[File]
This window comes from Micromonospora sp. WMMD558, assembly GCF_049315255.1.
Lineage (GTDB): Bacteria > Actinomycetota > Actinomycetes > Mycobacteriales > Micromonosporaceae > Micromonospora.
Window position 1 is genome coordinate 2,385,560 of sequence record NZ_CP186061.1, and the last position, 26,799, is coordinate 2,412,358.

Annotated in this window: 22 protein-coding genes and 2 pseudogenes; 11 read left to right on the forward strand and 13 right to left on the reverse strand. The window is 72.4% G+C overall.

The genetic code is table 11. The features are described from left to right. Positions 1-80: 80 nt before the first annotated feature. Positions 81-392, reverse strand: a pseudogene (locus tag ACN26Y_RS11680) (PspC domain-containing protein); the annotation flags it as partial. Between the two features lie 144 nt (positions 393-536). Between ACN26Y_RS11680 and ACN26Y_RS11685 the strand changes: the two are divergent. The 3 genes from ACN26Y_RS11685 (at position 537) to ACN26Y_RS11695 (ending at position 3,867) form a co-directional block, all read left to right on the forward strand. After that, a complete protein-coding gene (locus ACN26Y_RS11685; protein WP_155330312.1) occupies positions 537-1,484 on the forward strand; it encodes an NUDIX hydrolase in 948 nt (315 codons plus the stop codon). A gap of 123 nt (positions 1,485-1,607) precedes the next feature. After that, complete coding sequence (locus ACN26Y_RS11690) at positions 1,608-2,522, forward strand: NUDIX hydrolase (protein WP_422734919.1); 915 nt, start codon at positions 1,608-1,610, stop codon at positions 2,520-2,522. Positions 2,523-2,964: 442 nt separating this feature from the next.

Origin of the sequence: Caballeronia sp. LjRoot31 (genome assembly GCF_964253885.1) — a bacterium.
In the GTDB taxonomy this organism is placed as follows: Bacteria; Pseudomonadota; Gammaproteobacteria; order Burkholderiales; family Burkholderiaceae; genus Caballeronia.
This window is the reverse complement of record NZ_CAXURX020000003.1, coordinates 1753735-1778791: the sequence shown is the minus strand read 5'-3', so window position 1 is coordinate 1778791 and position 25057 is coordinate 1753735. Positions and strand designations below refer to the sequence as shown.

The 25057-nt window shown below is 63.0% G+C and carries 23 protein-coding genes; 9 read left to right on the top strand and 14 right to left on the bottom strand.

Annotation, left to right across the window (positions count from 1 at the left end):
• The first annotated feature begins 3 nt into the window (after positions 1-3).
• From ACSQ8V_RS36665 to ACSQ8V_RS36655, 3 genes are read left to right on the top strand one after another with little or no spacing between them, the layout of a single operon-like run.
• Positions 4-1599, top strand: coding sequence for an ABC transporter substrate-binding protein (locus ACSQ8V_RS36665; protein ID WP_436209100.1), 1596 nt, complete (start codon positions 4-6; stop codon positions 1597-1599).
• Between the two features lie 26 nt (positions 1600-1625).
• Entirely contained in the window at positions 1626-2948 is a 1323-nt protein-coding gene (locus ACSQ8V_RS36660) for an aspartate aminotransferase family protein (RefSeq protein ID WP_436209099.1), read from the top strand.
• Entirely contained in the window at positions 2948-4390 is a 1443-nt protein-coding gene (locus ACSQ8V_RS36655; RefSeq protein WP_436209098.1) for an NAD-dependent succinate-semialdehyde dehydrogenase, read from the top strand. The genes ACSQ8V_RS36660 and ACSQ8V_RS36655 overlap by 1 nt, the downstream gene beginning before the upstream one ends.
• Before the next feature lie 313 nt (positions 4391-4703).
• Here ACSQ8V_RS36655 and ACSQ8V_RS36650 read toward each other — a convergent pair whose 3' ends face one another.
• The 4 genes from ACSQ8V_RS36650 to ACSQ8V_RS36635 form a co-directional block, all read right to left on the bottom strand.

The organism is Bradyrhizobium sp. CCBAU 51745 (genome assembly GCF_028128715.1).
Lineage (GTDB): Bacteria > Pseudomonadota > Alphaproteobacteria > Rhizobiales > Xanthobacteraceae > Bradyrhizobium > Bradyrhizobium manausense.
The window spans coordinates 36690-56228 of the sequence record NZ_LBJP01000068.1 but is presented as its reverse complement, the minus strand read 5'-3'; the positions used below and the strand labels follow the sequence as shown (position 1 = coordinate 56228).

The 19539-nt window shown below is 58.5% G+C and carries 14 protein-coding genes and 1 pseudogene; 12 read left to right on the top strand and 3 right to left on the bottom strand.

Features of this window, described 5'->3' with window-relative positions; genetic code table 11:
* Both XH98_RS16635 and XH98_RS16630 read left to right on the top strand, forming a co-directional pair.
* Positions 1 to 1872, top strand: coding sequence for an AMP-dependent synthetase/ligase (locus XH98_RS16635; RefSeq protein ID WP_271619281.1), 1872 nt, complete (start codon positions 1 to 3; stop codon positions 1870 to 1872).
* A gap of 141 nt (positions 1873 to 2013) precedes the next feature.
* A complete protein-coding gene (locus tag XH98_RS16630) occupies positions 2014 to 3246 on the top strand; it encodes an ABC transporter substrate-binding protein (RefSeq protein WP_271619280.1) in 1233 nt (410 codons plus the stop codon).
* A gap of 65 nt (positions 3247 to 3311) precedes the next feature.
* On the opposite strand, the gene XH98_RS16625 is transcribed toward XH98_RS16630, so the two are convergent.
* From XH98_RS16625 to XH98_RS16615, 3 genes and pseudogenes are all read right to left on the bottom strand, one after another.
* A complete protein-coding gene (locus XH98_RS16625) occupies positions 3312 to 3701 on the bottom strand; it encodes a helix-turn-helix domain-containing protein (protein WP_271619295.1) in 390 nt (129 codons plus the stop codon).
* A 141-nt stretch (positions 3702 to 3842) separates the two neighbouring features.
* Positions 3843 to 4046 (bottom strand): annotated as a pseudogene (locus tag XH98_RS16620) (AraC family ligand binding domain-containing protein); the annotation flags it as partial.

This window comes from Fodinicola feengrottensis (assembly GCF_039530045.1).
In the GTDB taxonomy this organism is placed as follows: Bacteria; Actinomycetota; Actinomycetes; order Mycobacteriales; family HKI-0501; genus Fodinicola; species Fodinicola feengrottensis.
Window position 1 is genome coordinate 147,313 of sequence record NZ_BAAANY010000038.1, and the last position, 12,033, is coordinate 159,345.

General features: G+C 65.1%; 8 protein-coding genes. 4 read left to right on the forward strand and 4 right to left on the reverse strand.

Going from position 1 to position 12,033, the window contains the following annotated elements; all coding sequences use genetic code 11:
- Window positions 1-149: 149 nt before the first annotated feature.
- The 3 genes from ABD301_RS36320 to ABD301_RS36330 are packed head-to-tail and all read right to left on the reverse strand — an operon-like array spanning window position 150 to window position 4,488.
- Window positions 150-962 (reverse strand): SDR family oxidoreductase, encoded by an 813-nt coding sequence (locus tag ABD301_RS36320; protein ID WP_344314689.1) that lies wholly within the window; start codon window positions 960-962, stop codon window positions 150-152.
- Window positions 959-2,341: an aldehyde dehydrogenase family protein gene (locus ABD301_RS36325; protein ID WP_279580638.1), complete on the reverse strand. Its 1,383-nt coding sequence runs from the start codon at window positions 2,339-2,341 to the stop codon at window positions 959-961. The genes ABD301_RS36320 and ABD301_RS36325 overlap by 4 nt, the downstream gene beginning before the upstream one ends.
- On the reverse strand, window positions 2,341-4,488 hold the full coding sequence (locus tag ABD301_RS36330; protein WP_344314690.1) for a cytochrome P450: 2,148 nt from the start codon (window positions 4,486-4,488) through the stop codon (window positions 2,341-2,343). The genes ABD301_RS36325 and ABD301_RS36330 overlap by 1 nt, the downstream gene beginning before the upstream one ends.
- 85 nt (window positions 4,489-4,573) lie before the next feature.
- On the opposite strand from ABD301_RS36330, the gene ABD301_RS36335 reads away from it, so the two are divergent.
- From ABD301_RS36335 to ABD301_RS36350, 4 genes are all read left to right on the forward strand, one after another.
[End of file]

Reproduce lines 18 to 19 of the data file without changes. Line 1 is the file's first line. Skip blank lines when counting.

• Here ACSQ8V_RS36655 and ACSQ8V_RS36650 read toward each other — a convergent pair whose 3' ends face one another.
• The 4 genes from ACSQ8V_RS36650 to ACSQ8V_RS36635 form a co-directional block, all read right to left on the bottom strand.